Going to ground with casino plan
Great potential ... the site at Barangaroo. Photo: Lee Besford
THE redevelopment of Barangaroo has the potential to create a great public space for all Sydneysiders and tourists to enjoy, as well as the chance to restore part of the foreshore of the harbour to a more natural state. So why are we considering allowing even a small part of this land to be redeveloped as a high-rise casino and hotel for the exclusive use of overseas people with more money than sense, the so-called high rollers?
I have a proposal that should please everyone. Barangaroo is a cleared site, so let's dig a big hole and put the proposed casino and hotel underground. The high rollers will not mind at all. They don't visit casinos for the view, gaming tables are in windowless rooms with no hint as to the time of day or weather conditions. Underground rooms are thermally insulted and need minimal energy to control temperature, so an underground casino and hotel is environmentally friendly.
Above the casino and hotel, at ground level, there could be a landscaped public park and native gardens for individuals and families to enjoy, and for tourists interested in exploring the harbour foreshore. All this free above ground activity would happen without disturbing the high rollers toiling away at the gaming tables below.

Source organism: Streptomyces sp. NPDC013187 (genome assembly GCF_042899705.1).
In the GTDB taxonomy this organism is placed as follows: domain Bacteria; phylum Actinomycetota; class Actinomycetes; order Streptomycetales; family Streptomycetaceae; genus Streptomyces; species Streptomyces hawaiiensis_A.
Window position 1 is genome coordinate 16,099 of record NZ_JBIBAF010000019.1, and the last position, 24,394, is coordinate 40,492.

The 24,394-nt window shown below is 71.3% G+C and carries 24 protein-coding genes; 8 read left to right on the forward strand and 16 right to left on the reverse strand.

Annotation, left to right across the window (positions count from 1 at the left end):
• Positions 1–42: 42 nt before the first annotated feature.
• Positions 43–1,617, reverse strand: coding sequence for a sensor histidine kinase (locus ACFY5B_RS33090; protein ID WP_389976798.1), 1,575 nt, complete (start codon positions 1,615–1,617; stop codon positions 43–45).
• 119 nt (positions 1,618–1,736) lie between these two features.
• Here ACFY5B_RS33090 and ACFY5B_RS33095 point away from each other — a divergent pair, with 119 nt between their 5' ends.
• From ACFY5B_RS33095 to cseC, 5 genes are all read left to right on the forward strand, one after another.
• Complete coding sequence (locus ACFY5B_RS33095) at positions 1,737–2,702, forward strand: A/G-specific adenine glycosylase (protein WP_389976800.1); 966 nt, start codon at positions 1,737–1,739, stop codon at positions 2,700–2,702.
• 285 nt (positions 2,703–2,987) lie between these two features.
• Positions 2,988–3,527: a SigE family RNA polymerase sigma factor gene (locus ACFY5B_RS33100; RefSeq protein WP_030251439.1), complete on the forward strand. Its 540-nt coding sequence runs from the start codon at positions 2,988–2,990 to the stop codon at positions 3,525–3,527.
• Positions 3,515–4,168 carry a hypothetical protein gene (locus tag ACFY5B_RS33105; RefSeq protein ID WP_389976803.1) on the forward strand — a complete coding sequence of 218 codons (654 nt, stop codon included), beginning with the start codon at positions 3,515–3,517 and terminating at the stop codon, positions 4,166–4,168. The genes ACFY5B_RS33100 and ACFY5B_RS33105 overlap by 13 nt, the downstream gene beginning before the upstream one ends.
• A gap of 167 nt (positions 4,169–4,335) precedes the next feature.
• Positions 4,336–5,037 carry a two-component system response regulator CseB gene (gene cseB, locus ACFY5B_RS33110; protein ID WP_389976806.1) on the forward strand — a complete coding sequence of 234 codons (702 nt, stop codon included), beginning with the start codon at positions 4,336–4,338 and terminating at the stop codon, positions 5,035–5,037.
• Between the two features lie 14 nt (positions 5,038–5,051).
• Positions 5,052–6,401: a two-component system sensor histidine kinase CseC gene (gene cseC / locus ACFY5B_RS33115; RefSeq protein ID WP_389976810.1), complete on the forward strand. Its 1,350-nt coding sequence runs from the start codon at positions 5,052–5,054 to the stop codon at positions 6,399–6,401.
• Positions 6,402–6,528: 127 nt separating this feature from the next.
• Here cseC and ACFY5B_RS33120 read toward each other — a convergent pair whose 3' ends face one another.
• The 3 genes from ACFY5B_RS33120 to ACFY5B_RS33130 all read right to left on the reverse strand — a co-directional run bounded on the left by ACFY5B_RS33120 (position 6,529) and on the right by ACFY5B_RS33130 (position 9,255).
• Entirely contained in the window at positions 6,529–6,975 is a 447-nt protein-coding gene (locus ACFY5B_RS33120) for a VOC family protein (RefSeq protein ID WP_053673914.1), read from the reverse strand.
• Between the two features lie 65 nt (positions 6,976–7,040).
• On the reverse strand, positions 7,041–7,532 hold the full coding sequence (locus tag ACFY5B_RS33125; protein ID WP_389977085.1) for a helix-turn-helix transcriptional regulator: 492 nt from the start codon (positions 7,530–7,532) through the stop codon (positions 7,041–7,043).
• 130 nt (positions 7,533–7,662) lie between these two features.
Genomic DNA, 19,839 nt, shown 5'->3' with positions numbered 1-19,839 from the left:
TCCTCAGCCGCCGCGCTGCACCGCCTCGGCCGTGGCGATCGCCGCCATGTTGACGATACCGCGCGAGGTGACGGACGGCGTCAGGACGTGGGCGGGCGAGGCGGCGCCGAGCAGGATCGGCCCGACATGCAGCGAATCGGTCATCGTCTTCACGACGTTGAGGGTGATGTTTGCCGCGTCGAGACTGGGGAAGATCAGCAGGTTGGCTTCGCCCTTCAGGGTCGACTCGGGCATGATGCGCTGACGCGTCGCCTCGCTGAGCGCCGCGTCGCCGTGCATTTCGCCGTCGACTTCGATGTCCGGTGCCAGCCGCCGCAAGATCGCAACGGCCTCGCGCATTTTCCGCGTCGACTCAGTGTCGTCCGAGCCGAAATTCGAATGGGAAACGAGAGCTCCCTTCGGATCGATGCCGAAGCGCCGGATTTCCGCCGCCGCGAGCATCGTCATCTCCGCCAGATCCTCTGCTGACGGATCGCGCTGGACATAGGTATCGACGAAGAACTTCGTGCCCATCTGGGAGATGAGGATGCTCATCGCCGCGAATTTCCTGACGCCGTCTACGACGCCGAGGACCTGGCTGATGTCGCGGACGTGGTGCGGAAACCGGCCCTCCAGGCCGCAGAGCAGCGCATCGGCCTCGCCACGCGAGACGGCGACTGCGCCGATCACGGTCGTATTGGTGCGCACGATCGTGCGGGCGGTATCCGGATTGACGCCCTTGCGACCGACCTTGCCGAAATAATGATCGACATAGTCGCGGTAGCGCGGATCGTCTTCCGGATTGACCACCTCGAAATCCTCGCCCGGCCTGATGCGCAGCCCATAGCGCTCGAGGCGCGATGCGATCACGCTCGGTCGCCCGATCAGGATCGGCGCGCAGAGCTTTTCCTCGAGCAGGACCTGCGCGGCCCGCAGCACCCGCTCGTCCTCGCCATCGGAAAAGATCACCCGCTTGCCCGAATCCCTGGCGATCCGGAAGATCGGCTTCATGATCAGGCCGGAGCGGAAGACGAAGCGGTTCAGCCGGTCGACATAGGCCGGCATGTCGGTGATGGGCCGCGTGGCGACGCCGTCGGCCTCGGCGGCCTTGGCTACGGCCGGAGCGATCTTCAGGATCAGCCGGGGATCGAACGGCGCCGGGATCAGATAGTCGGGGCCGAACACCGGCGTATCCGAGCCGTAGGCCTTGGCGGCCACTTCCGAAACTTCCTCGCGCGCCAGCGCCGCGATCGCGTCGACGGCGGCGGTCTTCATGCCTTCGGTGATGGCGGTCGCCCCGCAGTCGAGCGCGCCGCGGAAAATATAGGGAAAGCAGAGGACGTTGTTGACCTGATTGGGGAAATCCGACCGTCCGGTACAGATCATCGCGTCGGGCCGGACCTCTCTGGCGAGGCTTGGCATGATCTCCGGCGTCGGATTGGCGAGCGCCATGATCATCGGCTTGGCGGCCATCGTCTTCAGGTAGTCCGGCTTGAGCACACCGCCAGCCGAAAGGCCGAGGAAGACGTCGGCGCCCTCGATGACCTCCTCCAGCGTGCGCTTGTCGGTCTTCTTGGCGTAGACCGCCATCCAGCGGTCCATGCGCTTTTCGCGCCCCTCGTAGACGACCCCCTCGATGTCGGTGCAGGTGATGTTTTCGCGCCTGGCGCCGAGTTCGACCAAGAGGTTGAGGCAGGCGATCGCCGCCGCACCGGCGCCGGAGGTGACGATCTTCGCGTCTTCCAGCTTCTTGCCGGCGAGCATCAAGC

To make the operation even more efficient, the government could extend the underground train system that links the airport to the city with the casino and hotel, thus allowing international high rollers to move seamlessly from their first-class aircraft cabins onto a private train taking them straight to the casino, where they could start gambling with a minimum of lost time.
Given casinos are built for the sole purpose of taking gamblers' money they must be responsible for creating a degree of negativity about their location. An above ground casino could result in high rollers going away and bad-mouthing Sydney ("Sydney, that's the city where I lost $10 million"). With an underground casino, they would not have any cues to remember where they were when they lost heavily, thus avoiding any bad PR for Sydney.
The hotel section of the underground casino could be themed appropriately as a goldmine. As the mining boom winds back, out-of-work miners could be retrained as croupiers. They would no doubt appreciate working underground in the heart of Sydney rather than at some remote location in the outback. For marketing purposes, I suggest the following name and by-line: "The Crown Bunker Casino and Mine Hotel - Sydney's underground jewel.''
Casinos, let's bury the bloody lot of them!